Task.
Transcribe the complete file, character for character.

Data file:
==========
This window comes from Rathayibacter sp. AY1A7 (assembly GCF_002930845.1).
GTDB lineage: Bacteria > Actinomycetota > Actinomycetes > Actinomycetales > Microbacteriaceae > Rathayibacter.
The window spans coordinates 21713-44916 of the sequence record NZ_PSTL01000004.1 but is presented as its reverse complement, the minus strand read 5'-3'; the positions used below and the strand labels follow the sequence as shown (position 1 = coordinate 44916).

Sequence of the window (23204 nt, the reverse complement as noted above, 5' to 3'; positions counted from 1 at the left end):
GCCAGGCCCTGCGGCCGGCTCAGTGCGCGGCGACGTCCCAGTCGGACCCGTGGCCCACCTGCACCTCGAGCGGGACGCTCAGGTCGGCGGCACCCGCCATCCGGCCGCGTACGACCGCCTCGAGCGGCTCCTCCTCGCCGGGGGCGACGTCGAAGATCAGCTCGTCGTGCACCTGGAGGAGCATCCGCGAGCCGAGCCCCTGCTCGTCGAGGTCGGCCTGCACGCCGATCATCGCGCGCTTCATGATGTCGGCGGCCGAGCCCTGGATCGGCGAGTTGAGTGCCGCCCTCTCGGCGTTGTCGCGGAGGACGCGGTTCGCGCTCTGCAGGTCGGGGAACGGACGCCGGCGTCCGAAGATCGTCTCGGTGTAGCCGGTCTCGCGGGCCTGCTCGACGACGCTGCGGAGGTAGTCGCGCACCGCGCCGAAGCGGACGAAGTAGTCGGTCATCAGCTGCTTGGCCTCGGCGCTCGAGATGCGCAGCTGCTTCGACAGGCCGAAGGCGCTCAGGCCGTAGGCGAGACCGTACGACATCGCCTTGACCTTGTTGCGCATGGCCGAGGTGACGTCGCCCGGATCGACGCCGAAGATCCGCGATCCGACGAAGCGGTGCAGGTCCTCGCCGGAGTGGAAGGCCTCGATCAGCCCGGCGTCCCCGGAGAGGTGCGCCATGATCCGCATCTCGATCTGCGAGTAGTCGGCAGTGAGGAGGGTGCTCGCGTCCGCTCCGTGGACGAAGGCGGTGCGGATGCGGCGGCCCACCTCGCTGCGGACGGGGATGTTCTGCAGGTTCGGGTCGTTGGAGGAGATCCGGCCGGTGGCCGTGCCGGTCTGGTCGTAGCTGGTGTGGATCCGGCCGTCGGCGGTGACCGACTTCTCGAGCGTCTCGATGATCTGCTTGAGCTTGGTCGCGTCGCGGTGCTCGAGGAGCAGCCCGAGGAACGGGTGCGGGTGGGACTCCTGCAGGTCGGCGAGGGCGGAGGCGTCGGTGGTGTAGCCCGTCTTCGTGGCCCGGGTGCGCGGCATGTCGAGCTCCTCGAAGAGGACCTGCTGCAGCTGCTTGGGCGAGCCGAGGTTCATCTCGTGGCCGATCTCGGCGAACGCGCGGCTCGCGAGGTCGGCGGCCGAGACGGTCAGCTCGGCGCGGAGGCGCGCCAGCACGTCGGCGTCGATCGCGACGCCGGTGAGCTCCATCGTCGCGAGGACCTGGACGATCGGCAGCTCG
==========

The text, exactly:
This window comes from Rathayibacter sp. AY1A7 (assembly GCF_002930845.1).
GTDB lineage: Bacteria > Actinomycetota > Actinomycetes > Actinomycetales > Microbacteriaceae > Rathayibacter.
The window spans coordinates 21713-44916 of the sequence record NZ_PSTL01000004.1 but is presented as its reverse complement, the minus strand read 5'-3'; the positions used below and the strand labels follow the sequence as shown (position 1 = coordinate 44916).

Sequence of the window (23204 nt, the reverse complement as noted above, 5' to 3'; positions counted from 1 at the left end):
GCCAGGCCCTGCGGCCGGCTCAGTGCGCGGCGACGTCCCAGTCGGACCCGTGGCCCACCTGCACCTCGAGCGGGACGCTCAGGTCGGCGGCACCCGCCATCCGGCCGCGTACGACCGCCTCGAGCGGCTCCTCCTCGCCGGGGGCGACGTCGAAGATCAGCTCGTCGTGCACCTGGAGGAGCATCCGCGAGCCGAGCCCCTGCTCGTCGAGGTCGGCCTGCACGCCGATCATCGCGCGCTTCATGATGTCGGCGGCCGAGCCCTGGATCGGCGAGTTGAGTGCCGCCCTCTCGGCGTTGTCGCGGAGGACGCGGTTCGCGCTCTGCAGGTCGGGGAACGGACGCCGGCGTCCGAAGATCGTCTCGGTGTAGCCGGTCTCGCGGGCCTGCTCGACGACGCTGCGGAGGTAGTCGCGCACCGCGCCGAAGCGGACGAAGTAGTCGGTCATCAGCTGCTTGGCCTCGGCGCTCGAGATGCGCAGCTGCTTCGACAGGCCGAAGGCGCTCAGGCCGTAGGCGAGACCGTACGACATCGCCTTGACCTTGTTGCGCATGGCCGAGGTGACGTCGCCCGGATCGACGCCGAAGATCCGCGATCCGACGAAGCGGTGCAGGTCCTCGCCGGAGTGGAAGGCCTCGATCAGCCCGGCGTCCCCGGAGAGGTGCGCCATGATCCGCATCTCGATCTGCGAGTAGTCGGCAGTGAGGAGGGTGCTCGCGTCCGCTCCGTGGACGAAGGCGGTGCGGATGCGGCGGCCCACCTCGCTGCGGACGGGGATGTTCTGCAGGTTCGGGTCGTTGGAGGAGATCCGGCCGGTGGCCGTGCCGGTCTGGTCGTAGCTGGTGTGGATCCGGCCGTCGGCGGTGACCGACTTCTCGAGCGTCTCGATGATCTGCTTGAGCTTGGTCGCGTCGCGGTGCTCGAGGAGCAGCCCGAGGAACGGGTGCGGGTGGGACTCCTGCAGGTCGGCGAGGGCGGAGGCGTCGGTGGTGTAGCCCGTCTTCGTGGCCCGGGTGCGCGGCATGTCGAGCTCCTCGAAGAGGACCTGCTGCAGCTGCTTGGGCGAGCCGAGGTTCATCTCGTGGCCGATCTCGGCGAACGCGCGGCTCGCGAGGTCGGCGGCCGAGACGGTCAGCTCGGCGCGGAGGCGCGCCAGCACGTCGGCGTCGATCGCGACGCCGGTGAGCTCCATCGTCGCGAGGACCTGGACGATCGGCAGCTCG